How can one prove that the set of invertible matrices $GL_n := \mathbb{R} : = \{A \in \mathbb{R}^{n \times n}: \det A \neq 0\}$ is open in $\mathbb{R}^{n \times n}$?

${\mathbb{R}^{n \times n}}$ has the following norm:


The domain of $A \to \det (A)$ is $\mathbb{R}^{n \times n}$ and $A \to \det A \in \mathbb{R} $ is the transformation rule, so $A$ can be a random matrix in in $\mathbb{R}^{n \times n}.$

$GL_n(\mathbb R)$ is the inverse image $\det^{-1} (\mathbb{R}$ \ {$0$}).

Since $\det$ is continuous, the inverse image is also open in $\mathbb{R}^{n \times n}$. Is that correct?

And how can I show that $\mathbb{R}^{n \times n} \ni A \to \det A \in \mathbb{R}$ is continuous? I don't know how I should use the Laplace expansion here...

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    $\begingroup$ Yes. that's correct! For other part, see this post $\endgroup$ – Chinnapparaj R Oct 27 '18 at 13:57
  • $\begingroup$ There are several problems with your question: (1) I don't know what the first $\Bbb R$ is doing in your title or question. (2) "The domain of $A$..." doesn't make any sense, as $A$ is not a function. Perhaps you meant "the domain of det". (3) the next statement about $GL_n$ being the inverse image also makes sense only when $A$ is replaced by "det". And "since $A$ is continuous" should be "since det is continuous", but the conclusion that the inverse image is open requires that you note that $\Bbb R \setminus \{0\}$ is open. As for the last line, do you know a formula for det? $\endgroup$ – John Hughes Oct 27 '18 at 14:02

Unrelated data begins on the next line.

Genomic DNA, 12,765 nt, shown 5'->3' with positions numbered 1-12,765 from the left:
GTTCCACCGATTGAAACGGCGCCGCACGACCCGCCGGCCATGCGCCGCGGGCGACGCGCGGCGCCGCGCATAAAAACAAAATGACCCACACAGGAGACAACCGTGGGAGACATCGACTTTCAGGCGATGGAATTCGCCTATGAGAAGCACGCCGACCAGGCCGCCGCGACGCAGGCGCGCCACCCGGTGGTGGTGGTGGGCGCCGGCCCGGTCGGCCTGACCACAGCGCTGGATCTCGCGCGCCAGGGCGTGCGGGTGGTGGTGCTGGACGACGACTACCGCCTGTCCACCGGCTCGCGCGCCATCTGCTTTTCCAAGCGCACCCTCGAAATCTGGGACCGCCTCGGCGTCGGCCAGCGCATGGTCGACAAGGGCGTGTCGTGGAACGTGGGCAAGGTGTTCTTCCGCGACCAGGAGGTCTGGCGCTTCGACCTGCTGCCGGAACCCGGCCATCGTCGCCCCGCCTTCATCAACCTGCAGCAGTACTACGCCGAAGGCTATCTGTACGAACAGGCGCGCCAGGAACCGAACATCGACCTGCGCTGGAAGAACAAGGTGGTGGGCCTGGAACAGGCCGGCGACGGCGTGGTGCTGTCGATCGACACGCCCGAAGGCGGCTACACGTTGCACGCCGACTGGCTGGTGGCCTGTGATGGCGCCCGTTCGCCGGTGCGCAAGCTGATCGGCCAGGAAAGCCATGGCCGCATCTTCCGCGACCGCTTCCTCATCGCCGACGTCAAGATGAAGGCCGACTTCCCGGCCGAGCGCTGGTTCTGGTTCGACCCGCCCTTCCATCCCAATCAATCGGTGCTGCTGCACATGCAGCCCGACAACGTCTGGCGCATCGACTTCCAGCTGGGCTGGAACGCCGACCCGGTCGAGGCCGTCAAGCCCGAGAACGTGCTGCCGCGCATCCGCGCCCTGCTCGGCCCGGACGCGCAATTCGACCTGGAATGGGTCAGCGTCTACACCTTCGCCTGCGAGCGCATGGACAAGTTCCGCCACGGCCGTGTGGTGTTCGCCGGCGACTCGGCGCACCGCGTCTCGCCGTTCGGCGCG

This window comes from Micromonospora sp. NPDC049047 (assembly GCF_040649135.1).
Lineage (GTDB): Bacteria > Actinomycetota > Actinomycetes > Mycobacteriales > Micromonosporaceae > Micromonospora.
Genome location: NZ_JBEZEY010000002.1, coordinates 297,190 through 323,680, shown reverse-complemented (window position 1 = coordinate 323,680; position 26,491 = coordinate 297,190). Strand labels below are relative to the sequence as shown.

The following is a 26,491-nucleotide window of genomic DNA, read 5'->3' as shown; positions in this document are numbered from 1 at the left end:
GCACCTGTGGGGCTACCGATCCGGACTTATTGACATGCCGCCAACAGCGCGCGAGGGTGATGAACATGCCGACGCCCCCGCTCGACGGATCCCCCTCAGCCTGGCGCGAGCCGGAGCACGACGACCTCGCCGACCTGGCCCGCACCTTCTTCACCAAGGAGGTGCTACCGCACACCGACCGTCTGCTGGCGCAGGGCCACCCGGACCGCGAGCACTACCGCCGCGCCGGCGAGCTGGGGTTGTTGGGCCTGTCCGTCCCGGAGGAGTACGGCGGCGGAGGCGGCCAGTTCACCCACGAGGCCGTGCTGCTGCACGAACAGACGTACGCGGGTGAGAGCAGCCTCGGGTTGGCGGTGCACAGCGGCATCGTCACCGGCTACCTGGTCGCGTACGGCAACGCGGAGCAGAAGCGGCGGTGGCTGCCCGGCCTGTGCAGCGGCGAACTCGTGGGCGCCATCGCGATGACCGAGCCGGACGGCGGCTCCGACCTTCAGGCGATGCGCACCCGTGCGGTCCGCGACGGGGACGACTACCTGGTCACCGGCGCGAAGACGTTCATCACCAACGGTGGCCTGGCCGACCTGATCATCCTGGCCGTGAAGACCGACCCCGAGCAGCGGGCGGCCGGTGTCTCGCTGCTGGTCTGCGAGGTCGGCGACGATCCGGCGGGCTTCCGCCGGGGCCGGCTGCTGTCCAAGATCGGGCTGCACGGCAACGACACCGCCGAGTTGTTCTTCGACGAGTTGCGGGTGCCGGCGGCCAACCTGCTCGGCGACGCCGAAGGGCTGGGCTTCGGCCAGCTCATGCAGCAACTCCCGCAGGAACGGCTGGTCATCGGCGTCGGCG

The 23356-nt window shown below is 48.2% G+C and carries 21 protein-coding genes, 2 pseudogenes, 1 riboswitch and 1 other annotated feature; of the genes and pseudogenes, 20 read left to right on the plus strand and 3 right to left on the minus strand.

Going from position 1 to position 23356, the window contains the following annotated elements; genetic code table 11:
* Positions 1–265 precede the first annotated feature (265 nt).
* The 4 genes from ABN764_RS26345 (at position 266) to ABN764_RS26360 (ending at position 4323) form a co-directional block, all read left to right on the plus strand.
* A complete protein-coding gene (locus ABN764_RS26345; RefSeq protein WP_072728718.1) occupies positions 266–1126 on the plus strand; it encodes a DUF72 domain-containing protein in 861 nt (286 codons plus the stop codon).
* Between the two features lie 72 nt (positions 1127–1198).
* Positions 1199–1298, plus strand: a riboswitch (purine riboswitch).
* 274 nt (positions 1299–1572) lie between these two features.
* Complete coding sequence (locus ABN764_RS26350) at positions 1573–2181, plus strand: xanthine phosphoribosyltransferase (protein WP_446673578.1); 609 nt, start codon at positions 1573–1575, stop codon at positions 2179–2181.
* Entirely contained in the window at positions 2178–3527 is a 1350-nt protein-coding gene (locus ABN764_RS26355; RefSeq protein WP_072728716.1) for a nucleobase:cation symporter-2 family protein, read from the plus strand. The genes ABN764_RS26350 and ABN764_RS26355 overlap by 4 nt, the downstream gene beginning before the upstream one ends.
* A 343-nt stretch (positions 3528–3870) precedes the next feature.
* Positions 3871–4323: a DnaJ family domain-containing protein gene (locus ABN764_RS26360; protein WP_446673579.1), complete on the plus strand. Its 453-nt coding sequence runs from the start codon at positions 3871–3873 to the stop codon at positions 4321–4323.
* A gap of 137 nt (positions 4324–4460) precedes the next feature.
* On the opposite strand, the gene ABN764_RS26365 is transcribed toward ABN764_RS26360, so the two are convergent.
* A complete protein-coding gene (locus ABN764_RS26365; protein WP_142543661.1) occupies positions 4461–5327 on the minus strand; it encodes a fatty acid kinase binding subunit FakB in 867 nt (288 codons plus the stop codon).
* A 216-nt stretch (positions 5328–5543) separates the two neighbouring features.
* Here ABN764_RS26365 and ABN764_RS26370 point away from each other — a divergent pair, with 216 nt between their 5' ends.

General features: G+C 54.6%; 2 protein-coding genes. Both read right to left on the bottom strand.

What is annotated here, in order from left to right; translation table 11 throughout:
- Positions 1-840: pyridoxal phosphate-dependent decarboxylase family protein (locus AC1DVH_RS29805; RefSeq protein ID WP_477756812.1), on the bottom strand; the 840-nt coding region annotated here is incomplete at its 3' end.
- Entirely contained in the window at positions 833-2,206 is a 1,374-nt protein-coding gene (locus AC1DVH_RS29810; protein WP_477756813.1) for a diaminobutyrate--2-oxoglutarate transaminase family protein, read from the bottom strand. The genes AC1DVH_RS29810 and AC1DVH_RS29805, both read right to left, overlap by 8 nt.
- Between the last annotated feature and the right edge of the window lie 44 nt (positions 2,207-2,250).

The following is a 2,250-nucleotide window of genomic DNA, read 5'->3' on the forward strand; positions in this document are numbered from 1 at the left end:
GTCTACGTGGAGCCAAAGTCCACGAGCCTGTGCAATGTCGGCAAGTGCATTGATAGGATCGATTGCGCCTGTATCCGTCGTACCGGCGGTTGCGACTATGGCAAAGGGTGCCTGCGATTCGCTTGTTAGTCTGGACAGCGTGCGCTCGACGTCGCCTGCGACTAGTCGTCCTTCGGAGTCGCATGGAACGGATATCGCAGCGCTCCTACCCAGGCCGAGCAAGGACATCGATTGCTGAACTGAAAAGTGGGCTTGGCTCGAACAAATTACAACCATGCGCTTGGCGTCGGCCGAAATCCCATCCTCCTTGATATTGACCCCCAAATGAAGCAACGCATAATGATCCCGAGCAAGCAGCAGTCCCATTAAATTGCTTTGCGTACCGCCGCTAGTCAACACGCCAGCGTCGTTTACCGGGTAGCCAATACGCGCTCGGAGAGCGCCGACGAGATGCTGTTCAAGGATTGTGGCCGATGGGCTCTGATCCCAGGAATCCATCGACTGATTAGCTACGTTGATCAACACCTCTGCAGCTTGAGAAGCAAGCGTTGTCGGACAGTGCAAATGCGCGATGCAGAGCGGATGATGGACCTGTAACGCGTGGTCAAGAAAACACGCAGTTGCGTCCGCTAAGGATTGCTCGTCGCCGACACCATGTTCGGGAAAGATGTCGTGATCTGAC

• $\begingroup$ Sorry, I really made some mistakes. I've corrected (1), (2) and (3). And yes I know the leibniz formula $\endgroup$ – user605984 Oct 27 '18 at 14:21
  • $\begingroup$ If you know the formula for the determinant as an alternating sum over permutations of the matrix entries, then you know it just looks like a (large) polynomial in the matrix entries, and polynomials are continuous. $\endgroup$ – Joppy Oct 27 '18 at 14:37

The determinant function $$\det: \mathbb{R^{n^2} \to \mathbb{R}}\\A \mapsto \det A$$ is continuous because it is a polynomial one.

The set $GL_n(\mathbb{R})=\{A \in M_n(\mathbb{R}) | \det A \ne 0\}$ is the preimage of the open set $\mathbb{R} \setminus \{0\}$, so, for the continuity of the determinant function, it is open in $\mathbb{R^{n^2}}$.


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